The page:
The decline of credit cards
Ezra Klein, on what he considers a vicious cycle in credit cards:
The problem is that the people who migrate toward debit cards are the people who have enough money not to need much credit and are responsible enough to not want it. The good risks, in other words. The people left in the credit card market will be disproportionately bad risks, which means rates will go up and standards will tighten, which will in turn drive more people out of the market, starting the cycle over again.
I’m not convinced that this is a bad thing. Credit cards are useful payment devices, but atrocious borrowing devices. (Steve Waldman has a great post explaining the distinction further.) We want to move to a world where people use charge cards for transactional purposes, and personal loans for credit purposes. The way we’re going to get there is, essentially, by taxing the stuff we want less of — and that means increasing the interest rates and annual fees on credit cards.
Sometimes this is going to happen in an underhand and less-than-honest way: Odysseas Papadimitriou has a great blog entry on how Bank of America is denying that introducing a $50 annual fee constitutes a repricing of its credit cards, for instance. But the big move, away from credit cards and towards alternate means of payment and sources of credit, is surely to be welcomed.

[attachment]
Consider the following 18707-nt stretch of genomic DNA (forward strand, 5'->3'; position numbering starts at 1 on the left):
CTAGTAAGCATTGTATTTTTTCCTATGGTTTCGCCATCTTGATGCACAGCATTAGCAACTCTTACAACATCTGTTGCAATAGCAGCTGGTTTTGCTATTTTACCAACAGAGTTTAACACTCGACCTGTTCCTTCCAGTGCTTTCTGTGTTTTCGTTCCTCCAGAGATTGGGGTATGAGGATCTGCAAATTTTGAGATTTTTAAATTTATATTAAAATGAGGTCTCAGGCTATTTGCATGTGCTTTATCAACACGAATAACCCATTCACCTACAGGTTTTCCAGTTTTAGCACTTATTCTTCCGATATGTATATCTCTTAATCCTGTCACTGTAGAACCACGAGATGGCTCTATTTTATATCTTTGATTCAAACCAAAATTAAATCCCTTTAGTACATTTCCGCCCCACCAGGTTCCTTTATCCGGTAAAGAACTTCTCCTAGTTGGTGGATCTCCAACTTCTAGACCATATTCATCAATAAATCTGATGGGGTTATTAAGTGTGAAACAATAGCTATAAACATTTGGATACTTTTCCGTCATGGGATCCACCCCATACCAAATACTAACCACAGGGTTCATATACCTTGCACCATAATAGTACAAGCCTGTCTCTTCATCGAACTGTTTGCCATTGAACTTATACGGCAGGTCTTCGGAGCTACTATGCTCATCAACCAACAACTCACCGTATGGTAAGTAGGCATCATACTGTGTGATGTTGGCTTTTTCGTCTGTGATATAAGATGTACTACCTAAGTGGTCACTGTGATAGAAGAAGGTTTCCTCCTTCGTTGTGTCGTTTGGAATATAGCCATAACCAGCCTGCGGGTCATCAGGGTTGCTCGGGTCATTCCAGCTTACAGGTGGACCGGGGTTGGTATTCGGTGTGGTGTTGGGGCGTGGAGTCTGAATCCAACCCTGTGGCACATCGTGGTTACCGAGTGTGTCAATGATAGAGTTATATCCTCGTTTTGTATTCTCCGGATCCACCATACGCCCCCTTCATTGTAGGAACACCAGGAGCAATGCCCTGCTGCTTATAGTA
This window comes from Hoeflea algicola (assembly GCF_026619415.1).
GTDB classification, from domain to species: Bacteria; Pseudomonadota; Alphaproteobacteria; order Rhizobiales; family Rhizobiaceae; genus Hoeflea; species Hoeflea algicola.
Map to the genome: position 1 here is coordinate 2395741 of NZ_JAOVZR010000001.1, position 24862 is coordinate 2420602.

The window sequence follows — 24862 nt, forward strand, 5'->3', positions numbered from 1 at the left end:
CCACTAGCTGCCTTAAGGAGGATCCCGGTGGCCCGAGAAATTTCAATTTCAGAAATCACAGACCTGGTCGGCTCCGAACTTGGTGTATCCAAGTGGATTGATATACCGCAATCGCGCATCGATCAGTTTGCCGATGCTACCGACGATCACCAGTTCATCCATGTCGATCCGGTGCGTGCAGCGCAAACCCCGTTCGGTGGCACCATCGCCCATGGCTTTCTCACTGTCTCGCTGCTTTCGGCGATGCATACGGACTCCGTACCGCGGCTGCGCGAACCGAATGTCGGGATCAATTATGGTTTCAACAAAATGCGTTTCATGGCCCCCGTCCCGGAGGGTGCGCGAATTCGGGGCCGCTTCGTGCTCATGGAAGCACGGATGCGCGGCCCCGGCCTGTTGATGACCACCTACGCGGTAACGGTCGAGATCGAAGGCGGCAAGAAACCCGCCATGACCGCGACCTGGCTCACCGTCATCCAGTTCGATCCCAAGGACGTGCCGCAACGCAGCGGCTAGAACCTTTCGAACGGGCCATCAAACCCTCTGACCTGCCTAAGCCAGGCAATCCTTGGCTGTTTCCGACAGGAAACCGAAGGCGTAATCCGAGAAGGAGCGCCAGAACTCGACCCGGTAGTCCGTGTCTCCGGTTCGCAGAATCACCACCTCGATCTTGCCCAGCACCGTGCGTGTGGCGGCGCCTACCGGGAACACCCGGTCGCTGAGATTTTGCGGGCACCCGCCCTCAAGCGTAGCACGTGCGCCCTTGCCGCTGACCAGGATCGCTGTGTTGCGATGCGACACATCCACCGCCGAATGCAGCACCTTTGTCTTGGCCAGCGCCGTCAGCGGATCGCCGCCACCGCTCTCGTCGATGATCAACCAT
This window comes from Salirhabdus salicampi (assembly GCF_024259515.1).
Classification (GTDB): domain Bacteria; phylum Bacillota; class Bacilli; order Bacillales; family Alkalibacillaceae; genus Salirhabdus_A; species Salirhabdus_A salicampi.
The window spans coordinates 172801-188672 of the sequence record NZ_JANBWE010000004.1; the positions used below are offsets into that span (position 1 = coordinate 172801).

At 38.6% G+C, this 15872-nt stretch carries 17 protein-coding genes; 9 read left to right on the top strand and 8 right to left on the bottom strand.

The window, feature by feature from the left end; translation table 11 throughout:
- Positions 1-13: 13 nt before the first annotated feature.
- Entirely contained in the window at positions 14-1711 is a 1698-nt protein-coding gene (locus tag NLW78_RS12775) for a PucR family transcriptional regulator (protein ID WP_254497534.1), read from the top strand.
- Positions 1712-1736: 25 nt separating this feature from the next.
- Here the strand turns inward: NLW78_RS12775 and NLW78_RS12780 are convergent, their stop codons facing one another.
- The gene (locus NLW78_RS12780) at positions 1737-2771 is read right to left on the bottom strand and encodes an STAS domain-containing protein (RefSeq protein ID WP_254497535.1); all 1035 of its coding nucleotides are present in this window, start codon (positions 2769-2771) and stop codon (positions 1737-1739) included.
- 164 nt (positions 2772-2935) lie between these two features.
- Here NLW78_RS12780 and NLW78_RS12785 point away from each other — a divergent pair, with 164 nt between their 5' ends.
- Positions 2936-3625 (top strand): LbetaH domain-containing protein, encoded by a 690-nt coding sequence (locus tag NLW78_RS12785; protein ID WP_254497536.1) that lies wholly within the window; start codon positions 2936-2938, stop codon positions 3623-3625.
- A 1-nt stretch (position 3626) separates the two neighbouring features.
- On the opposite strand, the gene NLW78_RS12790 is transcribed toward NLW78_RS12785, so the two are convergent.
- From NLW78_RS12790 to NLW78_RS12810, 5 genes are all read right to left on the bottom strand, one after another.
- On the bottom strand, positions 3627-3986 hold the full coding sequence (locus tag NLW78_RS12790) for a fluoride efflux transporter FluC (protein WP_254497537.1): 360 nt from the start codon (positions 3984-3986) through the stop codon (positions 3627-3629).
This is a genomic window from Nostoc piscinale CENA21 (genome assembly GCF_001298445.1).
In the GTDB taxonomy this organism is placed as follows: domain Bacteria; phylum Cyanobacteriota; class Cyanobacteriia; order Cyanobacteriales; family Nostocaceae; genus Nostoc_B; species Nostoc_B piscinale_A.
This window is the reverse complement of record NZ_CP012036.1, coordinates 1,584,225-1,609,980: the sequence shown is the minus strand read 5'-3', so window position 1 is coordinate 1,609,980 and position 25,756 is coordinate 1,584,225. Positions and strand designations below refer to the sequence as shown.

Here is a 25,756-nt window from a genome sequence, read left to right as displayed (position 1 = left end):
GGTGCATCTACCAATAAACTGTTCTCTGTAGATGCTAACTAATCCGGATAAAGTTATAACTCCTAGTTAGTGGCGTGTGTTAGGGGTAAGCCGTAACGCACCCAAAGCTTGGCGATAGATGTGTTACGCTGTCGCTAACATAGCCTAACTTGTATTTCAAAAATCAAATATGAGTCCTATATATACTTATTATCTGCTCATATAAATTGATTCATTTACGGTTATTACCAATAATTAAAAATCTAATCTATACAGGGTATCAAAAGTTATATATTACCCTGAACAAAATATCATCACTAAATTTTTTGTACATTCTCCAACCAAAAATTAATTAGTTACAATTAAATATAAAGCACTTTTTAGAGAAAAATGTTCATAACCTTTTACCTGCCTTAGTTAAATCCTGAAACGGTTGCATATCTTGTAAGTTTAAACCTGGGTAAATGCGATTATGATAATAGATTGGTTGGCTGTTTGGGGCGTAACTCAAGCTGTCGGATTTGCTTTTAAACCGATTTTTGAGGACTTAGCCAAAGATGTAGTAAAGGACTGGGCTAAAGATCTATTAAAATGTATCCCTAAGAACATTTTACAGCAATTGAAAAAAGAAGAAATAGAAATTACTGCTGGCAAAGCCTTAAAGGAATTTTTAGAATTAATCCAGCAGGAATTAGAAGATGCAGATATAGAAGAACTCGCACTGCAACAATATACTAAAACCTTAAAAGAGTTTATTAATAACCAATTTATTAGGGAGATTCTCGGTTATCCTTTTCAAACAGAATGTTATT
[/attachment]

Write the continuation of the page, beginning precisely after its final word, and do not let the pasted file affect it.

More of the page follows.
The sad aspect to all this is that millions of people hold large credit card balances and have no ability to refinance them with personal loans, or even any particular notion that such a thing might be possible. They’re going to be harmed by this move. But over time, if things go right, their numbers will naturally dwindle, and we’ll be left with a much healthier system of consumer finance.